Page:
Why Wi-Fi Channels 12, 13, and 14 Are Illegal in the USA


U.S. Federal Communications Commission Headquarters in Washington, DC
Mark Van Scyoc/Shutterstock.com.

Wireless routers have fourteen different channels they can use for 2.4 GHz Wi-Fi, but three of them are off limits. Channels 12 and 13 are allowed in low-power mode, while channel 14 is banned—and only allowed in Japan.

What Are Wi-Fi Channels?

Wi-Fi uses radio waves to communicate over short distances. Wi-Fi networks can operate on several different channels to help reduce interference. Each channel is a range of frequencies. When several Wi-Fi networks are within range of each other, they can operate on different channels, so they aren’t “talking over” and interfering with each other.

2.4 GHz Wi-Fi networks can work on a small number of channels: Just channels one through eleven in the USA. These channels overlap with each other, too. That’s why people often recommend choosing either channels one, six, or eleven.

wi-fi router settings page showing 2.4 GHz channels

While the USA restricts 2.4 GHz Wi-Fi to eleven channels, channels 12 through 14 are available elsewhere in the world. You might even be able to activate them by changing your router settings, although you should not do so. Channel 14 is the most tempting to people, as it would have even less interference—but it’s illegal to operate your router on this channel in the USA.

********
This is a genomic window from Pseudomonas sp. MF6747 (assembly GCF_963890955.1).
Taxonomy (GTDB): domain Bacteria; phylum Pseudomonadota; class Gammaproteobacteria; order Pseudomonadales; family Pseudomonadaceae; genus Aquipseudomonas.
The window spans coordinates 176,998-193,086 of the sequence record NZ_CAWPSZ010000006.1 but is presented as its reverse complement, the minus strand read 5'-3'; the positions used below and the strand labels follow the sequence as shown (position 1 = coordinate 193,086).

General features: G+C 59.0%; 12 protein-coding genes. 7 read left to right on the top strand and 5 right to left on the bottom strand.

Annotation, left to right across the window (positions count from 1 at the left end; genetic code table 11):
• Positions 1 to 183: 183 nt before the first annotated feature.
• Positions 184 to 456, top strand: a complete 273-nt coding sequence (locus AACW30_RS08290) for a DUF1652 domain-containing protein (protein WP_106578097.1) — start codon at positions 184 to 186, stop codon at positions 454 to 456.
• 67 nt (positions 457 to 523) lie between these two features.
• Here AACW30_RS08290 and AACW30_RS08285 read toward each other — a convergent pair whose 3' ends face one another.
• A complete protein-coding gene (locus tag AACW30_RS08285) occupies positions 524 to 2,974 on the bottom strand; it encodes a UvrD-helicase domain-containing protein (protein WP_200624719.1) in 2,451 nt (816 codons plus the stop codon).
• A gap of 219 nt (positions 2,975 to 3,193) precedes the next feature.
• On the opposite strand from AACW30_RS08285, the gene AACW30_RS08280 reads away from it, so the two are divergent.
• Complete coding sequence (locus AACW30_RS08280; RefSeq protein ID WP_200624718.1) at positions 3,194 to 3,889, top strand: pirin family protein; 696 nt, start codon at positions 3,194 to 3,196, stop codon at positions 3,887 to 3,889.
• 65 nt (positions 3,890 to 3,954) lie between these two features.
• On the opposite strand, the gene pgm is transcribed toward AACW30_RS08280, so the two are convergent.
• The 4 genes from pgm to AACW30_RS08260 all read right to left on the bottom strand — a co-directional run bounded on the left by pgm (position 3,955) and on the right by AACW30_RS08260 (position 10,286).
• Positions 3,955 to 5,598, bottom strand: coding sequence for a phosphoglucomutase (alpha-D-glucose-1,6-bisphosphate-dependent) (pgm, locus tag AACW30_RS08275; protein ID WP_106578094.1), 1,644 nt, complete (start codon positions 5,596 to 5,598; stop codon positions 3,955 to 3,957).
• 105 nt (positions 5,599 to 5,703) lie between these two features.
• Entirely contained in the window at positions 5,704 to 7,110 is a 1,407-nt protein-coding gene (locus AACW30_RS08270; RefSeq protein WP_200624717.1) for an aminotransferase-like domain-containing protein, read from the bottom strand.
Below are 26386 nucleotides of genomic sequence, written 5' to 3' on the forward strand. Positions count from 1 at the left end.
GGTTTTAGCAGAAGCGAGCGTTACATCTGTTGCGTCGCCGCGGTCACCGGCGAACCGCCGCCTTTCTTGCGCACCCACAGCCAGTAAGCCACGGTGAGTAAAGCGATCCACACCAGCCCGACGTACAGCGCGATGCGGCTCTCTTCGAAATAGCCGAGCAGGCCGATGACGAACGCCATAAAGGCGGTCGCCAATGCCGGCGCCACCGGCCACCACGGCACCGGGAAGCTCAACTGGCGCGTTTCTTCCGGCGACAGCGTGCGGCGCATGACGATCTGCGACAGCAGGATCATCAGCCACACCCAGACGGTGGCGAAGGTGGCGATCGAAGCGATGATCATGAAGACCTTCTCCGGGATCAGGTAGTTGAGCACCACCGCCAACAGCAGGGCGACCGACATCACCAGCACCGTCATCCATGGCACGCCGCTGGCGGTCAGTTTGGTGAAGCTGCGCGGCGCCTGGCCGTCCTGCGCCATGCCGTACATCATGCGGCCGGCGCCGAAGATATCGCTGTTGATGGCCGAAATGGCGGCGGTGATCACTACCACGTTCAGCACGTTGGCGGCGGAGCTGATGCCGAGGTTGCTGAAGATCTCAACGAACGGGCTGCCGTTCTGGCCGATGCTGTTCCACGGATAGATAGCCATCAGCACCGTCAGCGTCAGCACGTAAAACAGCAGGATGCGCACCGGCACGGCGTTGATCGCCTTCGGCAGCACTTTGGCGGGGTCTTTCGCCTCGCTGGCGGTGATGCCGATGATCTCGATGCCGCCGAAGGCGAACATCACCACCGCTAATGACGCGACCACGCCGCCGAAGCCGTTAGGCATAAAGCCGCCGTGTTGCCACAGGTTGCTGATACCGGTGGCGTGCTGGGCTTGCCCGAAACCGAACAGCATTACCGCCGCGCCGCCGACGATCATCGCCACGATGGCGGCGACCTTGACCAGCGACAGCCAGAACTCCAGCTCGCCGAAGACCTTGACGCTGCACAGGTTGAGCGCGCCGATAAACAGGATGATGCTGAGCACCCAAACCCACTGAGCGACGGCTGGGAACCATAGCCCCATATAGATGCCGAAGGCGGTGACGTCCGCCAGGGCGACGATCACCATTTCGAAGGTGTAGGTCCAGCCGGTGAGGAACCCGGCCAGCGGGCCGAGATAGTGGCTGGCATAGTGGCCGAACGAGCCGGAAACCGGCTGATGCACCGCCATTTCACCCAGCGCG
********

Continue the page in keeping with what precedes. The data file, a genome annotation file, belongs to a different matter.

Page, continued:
The newer 5 GHz Wi-Fi standard uses a larger number of channels to reduce interference further, but 2.4 GHz Wi-Fi is still in wide use. In fact, 2.4 GHz Wi-Fi offers a better signal over long distances and through solid objects, so it still has its place. The Wi-Fi industry was particularly focused on 5 GHz Wi-Fi for a while, but Wi-Fi 6 now brings many improvements to 2.4 GHz, too.

Channels 1 Through 11 Are Fine

chart of US frequency allocations for the radio spectrum
U.S. Department of Commerce

In the USA, the Federal Communications Commission regulates the wireless spectrum. You can’t just start broadcasting on any radio frequency you like. Different parts of the wireless spectrum are reserved for amateur radio, satellite, aircraft, maritime, military, AM radio, FM radio, and—yes—Wi-Fi. Here’s a chart produced by the US government in 2016, showing just how complicated and detailed this allocation is.

The FCC is pretty serious about this stuff. For example, if you build a transmitter and start transmitting on FM radio frequencies, that will interfere with other people’s receiving FM radio. They could report a problem to the FCC, and the FCC could confiscate your broadcasting equipment and fine you.

Anyway, channels one through eleven are the standard 2.4 GHz Wi-FI channels, approved for use on the USA by the FCC. You can select any…

Sasha Harriet

Sasha Harriet

As content editor, I get to do what I love everyday. Tweet, share and promote the best content our tools find on a daily basis.

I have a crazy passion for #music, #celebrity #news & #fashion! I'm always out and about on Twitter.
Sasha Harriet

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